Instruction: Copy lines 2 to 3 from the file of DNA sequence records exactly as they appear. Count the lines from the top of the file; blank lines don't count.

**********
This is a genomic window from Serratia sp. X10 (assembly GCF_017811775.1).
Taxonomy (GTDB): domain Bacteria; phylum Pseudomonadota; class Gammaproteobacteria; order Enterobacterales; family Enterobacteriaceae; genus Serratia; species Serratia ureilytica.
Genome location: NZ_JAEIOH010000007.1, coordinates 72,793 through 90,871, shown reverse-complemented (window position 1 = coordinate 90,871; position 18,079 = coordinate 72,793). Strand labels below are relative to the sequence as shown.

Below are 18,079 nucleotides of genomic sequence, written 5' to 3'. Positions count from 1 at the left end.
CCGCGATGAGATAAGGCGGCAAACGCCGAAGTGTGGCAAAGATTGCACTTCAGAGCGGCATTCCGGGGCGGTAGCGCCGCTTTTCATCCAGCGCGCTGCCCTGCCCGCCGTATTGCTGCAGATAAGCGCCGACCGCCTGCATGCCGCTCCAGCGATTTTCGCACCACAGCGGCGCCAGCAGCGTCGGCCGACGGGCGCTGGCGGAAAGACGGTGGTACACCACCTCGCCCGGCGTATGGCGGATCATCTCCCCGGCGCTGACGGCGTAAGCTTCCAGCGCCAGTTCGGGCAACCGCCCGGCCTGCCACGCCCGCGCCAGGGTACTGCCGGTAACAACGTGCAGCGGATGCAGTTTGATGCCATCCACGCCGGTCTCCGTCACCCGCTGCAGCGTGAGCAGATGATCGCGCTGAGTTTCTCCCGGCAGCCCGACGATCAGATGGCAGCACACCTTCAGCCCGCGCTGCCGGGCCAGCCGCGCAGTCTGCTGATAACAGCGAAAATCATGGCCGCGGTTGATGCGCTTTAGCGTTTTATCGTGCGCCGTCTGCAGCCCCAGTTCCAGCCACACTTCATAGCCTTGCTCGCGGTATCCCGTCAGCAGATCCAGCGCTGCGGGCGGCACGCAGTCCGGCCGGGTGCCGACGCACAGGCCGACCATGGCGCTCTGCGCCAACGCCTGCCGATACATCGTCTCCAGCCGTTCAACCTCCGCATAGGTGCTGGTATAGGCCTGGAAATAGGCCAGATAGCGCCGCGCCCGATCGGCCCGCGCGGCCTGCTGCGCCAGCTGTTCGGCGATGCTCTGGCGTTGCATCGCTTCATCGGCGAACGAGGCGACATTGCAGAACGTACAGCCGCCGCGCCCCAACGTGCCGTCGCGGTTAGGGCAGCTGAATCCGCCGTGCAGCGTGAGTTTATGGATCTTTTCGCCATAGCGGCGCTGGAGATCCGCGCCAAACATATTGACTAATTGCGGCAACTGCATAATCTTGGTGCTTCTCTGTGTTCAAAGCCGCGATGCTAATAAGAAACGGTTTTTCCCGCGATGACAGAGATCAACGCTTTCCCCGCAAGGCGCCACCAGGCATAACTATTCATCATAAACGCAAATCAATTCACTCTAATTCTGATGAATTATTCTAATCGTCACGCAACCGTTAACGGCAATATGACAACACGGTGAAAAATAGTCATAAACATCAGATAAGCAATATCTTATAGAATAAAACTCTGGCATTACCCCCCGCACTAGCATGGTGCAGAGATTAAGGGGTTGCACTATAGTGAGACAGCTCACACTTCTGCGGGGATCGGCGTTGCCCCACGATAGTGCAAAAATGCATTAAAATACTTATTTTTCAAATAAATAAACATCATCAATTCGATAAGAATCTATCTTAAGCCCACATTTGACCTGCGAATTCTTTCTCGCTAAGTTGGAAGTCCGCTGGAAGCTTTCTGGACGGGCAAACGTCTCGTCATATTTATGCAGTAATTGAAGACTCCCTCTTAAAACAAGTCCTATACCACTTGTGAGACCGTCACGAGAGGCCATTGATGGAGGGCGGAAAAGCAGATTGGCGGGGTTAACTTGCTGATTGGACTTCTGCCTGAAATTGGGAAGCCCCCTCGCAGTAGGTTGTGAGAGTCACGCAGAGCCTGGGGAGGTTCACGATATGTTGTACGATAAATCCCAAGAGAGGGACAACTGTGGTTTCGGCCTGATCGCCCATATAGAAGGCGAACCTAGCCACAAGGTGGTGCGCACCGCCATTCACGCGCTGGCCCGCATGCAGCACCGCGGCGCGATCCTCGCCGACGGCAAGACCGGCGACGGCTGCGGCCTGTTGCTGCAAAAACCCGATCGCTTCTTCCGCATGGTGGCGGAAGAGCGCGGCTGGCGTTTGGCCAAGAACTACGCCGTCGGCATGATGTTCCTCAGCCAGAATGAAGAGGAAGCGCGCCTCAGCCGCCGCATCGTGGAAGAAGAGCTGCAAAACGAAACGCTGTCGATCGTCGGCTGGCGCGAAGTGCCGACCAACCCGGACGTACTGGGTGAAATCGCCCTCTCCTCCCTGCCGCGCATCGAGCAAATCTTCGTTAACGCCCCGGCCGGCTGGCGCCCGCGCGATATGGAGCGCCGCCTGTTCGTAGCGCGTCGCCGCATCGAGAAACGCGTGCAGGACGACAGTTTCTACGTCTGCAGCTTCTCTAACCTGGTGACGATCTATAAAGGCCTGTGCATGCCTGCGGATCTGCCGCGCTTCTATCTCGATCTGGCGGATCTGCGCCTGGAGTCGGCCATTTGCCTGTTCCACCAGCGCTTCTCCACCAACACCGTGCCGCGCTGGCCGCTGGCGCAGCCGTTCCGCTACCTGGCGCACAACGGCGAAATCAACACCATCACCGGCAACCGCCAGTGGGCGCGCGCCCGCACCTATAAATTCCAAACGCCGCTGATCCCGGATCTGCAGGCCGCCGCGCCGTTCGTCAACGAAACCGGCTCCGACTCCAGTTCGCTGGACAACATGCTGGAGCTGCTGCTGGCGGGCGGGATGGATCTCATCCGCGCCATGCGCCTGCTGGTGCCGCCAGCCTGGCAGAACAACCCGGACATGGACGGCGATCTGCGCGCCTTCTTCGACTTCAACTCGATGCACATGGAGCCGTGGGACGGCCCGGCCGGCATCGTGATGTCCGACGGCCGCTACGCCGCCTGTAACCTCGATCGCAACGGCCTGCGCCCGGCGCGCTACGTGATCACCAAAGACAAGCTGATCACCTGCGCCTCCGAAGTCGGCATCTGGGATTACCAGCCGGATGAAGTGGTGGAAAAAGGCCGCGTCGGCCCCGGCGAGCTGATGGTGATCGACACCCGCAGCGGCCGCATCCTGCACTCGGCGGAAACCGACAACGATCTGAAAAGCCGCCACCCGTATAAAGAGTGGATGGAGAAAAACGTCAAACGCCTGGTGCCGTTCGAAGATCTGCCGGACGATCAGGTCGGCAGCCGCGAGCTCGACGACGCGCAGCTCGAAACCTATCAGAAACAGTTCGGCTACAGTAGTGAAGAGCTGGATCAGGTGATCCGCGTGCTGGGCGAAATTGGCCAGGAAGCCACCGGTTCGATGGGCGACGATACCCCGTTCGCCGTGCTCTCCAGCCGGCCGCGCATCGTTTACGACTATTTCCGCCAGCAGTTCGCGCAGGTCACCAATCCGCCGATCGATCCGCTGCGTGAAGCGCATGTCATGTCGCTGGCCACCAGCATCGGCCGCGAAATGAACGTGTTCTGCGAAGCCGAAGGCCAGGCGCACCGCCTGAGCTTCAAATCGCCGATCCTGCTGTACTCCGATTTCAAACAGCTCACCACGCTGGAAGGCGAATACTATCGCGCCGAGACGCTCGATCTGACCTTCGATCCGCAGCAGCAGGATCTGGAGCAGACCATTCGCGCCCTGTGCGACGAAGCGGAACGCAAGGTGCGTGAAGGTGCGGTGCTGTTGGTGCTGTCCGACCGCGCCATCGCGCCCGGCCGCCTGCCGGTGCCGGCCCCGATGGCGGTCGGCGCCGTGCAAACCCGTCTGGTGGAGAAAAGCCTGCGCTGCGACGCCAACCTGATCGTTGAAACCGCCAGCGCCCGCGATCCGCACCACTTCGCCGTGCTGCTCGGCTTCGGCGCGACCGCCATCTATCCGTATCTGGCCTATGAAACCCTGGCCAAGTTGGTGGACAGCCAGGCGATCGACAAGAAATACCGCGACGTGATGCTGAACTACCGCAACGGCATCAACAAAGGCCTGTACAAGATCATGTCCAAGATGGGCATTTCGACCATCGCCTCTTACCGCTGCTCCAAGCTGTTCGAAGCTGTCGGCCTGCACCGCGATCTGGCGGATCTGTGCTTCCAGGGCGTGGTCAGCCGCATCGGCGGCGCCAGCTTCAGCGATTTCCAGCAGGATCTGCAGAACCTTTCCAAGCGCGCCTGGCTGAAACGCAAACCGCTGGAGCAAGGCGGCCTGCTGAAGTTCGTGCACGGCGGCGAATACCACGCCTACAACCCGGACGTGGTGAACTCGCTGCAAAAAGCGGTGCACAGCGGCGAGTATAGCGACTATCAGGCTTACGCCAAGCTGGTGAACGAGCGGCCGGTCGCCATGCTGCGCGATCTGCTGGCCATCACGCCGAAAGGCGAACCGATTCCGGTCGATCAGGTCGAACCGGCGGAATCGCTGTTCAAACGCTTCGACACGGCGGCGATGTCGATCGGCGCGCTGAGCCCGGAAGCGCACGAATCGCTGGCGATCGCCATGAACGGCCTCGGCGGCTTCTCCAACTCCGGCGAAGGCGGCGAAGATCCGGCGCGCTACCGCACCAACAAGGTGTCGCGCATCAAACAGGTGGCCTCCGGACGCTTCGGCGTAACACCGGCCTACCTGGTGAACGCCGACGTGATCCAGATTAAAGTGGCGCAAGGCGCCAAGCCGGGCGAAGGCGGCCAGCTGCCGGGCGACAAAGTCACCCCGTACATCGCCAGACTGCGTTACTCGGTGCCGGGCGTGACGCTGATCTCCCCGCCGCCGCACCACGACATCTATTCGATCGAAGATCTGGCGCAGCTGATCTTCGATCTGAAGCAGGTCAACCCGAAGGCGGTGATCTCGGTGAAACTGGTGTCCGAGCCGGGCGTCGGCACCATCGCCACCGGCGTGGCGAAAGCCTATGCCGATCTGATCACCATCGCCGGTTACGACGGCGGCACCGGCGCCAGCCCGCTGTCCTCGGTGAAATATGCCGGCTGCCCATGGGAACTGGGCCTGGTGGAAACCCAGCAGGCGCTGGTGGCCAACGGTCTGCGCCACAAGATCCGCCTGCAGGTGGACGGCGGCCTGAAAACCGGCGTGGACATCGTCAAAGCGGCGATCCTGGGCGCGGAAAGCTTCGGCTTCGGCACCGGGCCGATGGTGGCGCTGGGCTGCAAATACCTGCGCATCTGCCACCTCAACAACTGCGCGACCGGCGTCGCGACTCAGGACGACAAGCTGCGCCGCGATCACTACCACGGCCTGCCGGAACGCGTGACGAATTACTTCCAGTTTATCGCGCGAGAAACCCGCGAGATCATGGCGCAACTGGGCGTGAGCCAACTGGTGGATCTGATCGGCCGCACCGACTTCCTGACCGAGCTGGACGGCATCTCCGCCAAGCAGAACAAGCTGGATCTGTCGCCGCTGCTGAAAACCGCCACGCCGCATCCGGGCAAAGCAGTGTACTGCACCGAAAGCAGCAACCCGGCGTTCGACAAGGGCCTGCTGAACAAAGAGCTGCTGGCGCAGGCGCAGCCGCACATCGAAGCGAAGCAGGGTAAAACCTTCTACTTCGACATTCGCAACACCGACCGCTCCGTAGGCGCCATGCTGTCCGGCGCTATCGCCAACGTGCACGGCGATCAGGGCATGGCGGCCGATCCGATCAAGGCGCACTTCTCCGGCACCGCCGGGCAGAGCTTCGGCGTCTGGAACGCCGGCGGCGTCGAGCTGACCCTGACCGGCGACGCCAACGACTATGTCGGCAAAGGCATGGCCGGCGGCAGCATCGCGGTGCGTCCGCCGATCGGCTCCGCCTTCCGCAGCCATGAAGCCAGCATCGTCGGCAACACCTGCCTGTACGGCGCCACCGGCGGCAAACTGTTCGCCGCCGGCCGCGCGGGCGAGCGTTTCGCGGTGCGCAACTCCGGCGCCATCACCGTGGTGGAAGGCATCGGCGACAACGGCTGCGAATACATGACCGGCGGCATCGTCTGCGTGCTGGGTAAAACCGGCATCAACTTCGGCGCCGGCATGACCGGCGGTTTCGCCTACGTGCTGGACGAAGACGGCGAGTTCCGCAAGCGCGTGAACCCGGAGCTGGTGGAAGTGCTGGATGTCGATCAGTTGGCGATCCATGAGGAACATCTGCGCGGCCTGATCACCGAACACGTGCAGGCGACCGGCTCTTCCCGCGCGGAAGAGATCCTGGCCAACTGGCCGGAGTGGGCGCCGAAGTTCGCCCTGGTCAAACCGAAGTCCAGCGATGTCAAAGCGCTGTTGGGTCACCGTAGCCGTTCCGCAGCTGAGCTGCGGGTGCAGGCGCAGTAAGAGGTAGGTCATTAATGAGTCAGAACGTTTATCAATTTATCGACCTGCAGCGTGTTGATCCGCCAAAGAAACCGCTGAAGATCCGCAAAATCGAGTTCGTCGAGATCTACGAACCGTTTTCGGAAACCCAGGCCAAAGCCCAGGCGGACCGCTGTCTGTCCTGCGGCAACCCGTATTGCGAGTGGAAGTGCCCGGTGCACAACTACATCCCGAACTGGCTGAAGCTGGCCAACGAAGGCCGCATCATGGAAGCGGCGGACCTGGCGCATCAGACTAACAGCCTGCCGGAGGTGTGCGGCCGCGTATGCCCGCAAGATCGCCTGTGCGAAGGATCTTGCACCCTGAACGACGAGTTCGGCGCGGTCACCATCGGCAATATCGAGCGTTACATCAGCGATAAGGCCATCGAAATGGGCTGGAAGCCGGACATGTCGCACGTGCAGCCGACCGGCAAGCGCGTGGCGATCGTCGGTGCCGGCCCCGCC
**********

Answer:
Taxonomy (GTDB): domain Bacteria; phylum Pseudomonadota; class Gammaproteobacteria; order Enterobacterales; family Enterobacteriaceae; genus Serratia; species Serratia ureilytica.
Genome location: NZ_JAEIOH010000007.1, coordinates 72,793 through 90,871, shown reverse-complemented (window position 1 = coordinate 90,871; position 18,079 = coordinate 72,793). Strand labels below are relative to the sequence as shown.